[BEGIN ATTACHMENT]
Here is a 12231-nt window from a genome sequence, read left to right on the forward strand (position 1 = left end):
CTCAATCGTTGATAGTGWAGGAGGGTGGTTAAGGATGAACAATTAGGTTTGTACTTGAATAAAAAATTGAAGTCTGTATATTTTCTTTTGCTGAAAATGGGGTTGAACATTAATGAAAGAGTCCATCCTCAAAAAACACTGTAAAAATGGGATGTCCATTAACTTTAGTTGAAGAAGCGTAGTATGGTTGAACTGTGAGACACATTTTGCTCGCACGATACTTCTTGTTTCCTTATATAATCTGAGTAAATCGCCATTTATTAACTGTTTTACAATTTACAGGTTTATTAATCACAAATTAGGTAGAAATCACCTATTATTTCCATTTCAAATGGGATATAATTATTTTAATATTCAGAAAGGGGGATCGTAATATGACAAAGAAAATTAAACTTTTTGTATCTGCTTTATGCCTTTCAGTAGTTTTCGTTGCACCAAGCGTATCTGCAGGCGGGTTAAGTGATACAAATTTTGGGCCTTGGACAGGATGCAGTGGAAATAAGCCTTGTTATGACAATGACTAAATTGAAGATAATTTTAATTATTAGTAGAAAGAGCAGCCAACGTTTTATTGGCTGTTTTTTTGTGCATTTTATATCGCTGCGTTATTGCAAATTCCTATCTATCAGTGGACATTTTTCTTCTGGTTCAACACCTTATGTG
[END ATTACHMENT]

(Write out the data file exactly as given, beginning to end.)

Here is a 12231-nt window from a genome sequence, read left to right on the forward strand (position 1 = left end):
CTCAATCGTTGATAGTGWAGGAGGGTGGTTAAGGATGAACAATTAGGTTTGTACTTGAATAAAAAATTGAAGTCTGTATATTTTCTTTTGCTGAAAATGGGGTTGAACATTAATGAAAGAGTCCATCCTCAAAAAACACTGTAAAAATGGGATGTCCATTAACTTTAGTTGAAGAAGCGTAGTATGGTTGAACTGTGAGACACATTTTGCTCGCACGATACTTCTTGTTTCCTTATATAATCTGAGTAAATCGCCATTTATTAACTGTTTTACAATTTACAGGTTTATTAATCACAAATTAGGTAGAAATCACCTATTATTTCCATTTCAAATGGGATATAATTATTTTAATATTCAGAAAGGGGGATCGTAATATGACAAAGAAAATTAAACTTTTTGTATCTGCTTTATGCCTTTCAGTAGTTTTCGTTGCACCAAGCGTATCTGCAGGCGGGTTAAGTGATACAAATTTTGGGCCTTGGACAGGATGCAGTGGAAATAAGCCTTGTTATGACAATGACTAAATTGAAGATAATTTTAATTATTAGTAGAAAGAGCAGCCAACGTTTTATTGGCTGTTTTTTTGTGCATTTTATATCGCTGCGTTATTGCAAATTCCTATCTATCAGTGGACATTTTTCTTCTGGTTCAACACCTTATGTG